The demand curve in graph (a) shows the case when demand is inelastic – in this case the demand curve is steep; therefore, the steeper is the demand curve, the more inelastic will be demand. The demand curve in graph (b) is for the case of the demand curve that is elastic. Therefore, the more gently sloping is the demand curve, the more elastic will be demand.

Figure 3

Graph (c) is for the case for a perfectly elasticity curve. In such a case, the market is extremely elastic and price changes will have a huge impact on demand. Graph (d) shows the case of a perfectly inelastic demand curve. In such a case, changes in price will have no impact or effect on quantity demanded.

There are times when elasticity can also be unitary elastic as can be seen in graph (e). In such a case, a change in price will result in quantity demanded being changed by the exact amount as the change in price.

Figure 4

Elasticity and Total Revenue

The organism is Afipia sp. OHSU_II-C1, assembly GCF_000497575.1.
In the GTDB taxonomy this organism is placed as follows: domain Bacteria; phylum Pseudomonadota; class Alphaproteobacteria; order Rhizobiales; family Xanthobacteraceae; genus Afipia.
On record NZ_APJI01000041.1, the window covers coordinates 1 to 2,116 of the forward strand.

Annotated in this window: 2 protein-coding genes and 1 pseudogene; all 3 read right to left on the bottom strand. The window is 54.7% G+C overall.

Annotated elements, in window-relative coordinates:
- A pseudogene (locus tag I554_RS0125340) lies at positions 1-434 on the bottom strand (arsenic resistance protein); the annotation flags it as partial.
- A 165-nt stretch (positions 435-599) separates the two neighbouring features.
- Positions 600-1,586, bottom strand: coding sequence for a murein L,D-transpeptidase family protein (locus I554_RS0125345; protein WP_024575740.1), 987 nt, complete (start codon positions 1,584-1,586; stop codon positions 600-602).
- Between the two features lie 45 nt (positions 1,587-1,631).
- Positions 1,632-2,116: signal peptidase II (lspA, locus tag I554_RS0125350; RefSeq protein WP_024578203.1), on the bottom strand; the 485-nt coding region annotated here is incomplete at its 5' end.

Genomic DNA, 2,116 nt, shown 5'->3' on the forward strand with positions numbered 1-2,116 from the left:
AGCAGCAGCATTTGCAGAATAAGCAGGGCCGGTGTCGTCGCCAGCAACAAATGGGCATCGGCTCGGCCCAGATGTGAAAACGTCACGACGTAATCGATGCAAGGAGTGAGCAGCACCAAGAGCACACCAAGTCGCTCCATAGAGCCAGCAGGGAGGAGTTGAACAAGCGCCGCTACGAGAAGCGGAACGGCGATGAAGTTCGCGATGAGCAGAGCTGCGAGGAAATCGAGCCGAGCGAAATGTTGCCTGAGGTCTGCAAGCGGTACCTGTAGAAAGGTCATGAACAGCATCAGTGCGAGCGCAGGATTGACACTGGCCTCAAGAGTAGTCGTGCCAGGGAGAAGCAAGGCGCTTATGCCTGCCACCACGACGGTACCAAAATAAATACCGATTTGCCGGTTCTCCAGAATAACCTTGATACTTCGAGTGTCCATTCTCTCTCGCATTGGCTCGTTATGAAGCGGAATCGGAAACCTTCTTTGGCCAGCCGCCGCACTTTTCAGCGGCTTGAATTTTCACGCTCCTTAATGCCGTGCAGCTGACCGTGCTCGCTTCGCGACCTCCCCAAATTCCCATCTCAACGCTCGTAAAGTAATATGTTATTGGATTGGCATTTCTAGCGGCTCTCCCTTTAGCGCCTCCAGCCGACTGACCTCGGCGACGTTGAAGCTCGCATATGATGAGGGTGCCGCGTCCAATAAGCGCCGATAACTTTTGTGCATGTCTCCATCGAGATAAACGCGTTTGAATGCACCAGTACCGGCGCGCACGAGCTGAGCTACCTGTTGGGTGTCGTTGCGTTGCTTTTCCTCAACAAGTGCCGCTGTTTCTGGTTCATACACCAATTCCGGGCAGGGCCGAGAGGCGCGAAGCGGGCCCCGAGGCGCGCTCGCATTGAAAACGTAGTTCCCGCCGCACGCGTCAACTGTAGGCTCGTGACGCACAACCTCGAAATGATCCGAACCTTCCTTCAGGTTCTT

Price elasticity is important in that knowledge of it gives the seller an indication of how to change prices in order to maximize profits. When the price elasticity of demand for a good is inelastic, the percentage change in quantity is smaller than that in price. Hence, when the price is raised, the total revenue of producers rises, and vice versa. When the price elasticity of demand for a good is elastic, the percentage change in quantity is greater than that of price. Hence, when the price is raised, the total revenue of producers falls, and vice versa. When the price elasticity of demand for a good is unit elastic, the percentage change in quantity demanded is equal to that of the change in price. Hence, when the price is raised, the total revenue remains unchanged.

Determinants of Price Elasticity of Demand

The following is a summary of the factors that influence the price elasticity of demand: